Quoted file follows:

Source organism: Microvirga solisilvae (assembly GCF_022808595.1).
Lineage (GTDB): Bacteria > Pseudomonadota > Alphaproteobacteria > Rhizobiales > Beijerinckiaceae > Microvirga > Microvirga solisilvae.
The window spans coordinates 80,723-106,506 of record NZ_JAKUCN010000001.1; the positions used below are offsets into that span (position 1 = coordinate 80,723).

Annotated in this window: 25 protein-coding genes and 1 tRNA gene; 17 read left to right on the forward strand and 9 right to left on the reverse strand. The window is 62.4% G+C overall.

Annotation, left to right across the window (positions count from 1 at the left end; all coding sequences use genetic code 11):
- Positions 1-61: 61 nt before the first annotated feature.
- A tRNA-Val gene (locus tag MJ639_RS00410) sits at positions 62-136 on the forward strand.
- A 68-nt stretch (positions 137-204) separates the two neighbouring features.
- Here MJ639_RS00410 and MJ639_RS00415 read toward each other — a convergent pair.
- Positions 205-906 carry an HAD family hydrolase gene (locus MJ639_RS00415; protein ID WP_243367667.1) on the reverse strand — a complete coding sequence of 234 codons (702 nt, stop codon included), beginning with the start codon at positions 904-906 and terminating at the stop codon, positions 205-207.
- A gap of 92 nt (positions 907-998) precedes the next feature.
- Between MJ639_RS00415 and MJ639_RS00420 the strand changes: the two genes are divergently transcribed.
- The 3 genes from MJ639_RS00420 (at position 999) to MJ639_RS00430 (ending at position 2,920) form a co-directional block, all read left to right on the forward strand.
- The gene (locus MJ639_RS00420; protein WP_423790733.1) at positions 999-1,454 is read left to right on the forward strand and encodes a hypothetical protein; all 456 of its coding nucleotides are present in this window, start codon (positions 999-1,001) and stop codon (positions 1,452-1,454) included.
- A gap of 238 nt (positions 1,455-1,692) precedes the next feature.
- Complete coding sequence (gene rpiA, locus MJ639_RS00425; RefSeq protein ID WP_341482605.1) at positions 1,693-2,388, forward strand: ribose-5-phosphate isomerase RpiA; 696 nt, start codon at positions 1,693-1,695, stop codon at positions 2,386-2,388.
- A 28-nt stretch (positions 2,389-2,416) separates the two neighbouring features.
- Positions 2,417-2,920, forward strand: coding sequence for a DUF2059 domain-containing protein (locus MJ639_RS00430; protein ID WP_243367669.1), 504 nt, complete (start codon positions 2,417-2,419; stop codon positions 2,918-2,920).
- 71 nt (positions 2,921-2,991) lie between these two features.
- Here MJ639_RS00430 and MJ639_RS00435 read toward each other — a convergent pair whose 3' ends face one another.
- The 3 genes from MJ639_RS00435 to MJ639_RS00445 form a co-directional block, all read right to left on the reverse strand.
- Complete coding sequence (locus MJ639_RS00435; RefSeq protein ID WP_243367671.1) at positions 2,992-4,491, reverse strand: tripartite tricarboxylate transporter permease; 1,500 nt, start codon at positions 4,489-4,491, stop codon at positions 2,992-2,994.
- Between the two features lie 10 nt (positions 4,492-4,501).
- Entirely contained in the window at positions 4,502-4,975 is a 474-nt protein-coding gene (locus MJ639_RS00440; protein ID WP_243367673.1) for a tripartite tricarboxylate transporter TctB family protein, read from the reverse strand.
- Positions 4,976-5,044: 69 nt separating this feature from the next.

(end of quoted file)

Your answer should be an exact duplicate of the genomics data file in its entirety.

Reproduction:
Source organism: Microvirga solisilvae (assembly GCF_022808595.1).
Lineage (GTDB): Bacteria > Pseudomonadota > Alphaproteobacteria > Rhizobiales > Beijerinckiaceae > Microvirga > Microvirga solisilvae.
The window spans coordinates 80,723-106,506 of record NZ_JAKUCN010000001.1; the positions used below are offsets into that span (position 1 = coordinate 80,723).

Annotated in this window: 25 protein-coding genes and 1 tRNA gene; 17 read left to right on the forward strand and 9 right to left on the reverse strand. The window is 62.4% G+C overall.

Annotation, left to right across the window (positions count from 1 at the left end; all coding sequences use genetic code 11):
- Positions 1-61: 61 nt before the first annotated feature.
- A tRNA-Val gene (locus tag MJ639_RS00410) sits at positions 62-136 on the forward strand.
- A 68-nt stretch (positions 137-204) separates the two neighbouring features.
- Here MJ639_RS00410 and MJ639_RS00415 read toward each other — a convergent pair.
- Positions 205-906 carry an HAD family hydrolase gene (locus MJ639_RS00415; protein ID WP_243367667.1) on the reverse strand — a complete coding sequence of 234 codons (702 nt, stop codon included), beginning with the start codon at positions 904-906 and terminating at the stop codon, positions 205-207.
- A gap of 92 nt (positions 907-998) precedes the next feature.
- Between MJ639_RS00415 and MJ639_RS00420 the strand changes: the two genes are divergently transcribed.
- The 3 genes from MJ639_RS00420 (at position 999) to MJ639_RS00430 (ending at position 2,920) form a co-directional block, all read left to right on the forward strand.
- The gene (locus MJ639_RS00420; protein WP_423790733.1) at positions 999-1,454 is read left to right on the forward strand and encodes a hypothetical protein; all 456 of its coding nucleotides are present in this window, start codon (positions 999-1,001) and stop codon (positions 1,452-1,454) included.
- A gap of 238 nt (positions 1,455-1,692) precedes the next feature.
- Complete coding sequence (gene rpiA, locus MJ639_RS00425; RefSeq protein ID WP_341482605.1) at positions 1,693-2,388, forward strand: ribose-5-phosphate isomerase RpiA; 696 nt, start codon at positions 1,693-1,695, stop codon at positions 2,386-2,388.
- A 28-nt stretch (positions 2,389-2,416) separates the two neighbouring features.
- Positions 2,417-2,920, forward strand: coding sequence for a DUF2059 domain-containing protein (locus MJ639_RS00430; protein ID WP_243367669.1), 504 nt, complete (start codon positions 2,417-2,419; stop codon positions 2,918-2,920).
- 71 nt (positions 2,921-2,991) lie between these two features.
- Here MJ639_RS00430 and MJ639_RS00435 read toward each other — a convergent pair whose 3' ends face one another.
- The 3 genes from MJ639_RS00435 to MJ639_RS00445 form a co-directional block, all read right to left on the reverse strand.
- Complete coding sequence (locus MJ639_RS00435; RefSeq protein ID WP_243367671.1) at positions 2,992-4,491, reverse strand: tripartite tricarboxylate transporter permease; 1,500 nt, start codon at positions 4,489-4,491, stop codon at positions 2,992-2,994.
- Between the two features lie 10 nt (positions 4,492-4,501).
- Entirely contained in the window at positions 4,502-4,975 is a 474-nt protein-coding gene (locus MJ639_RS00440; protein ID WP_243367673.1) for a tripartite tricarboxylate transporter TctB family protein, read from the reverse strand.
- Positions 4,976-5,044: 69 nt separating this feature from the next.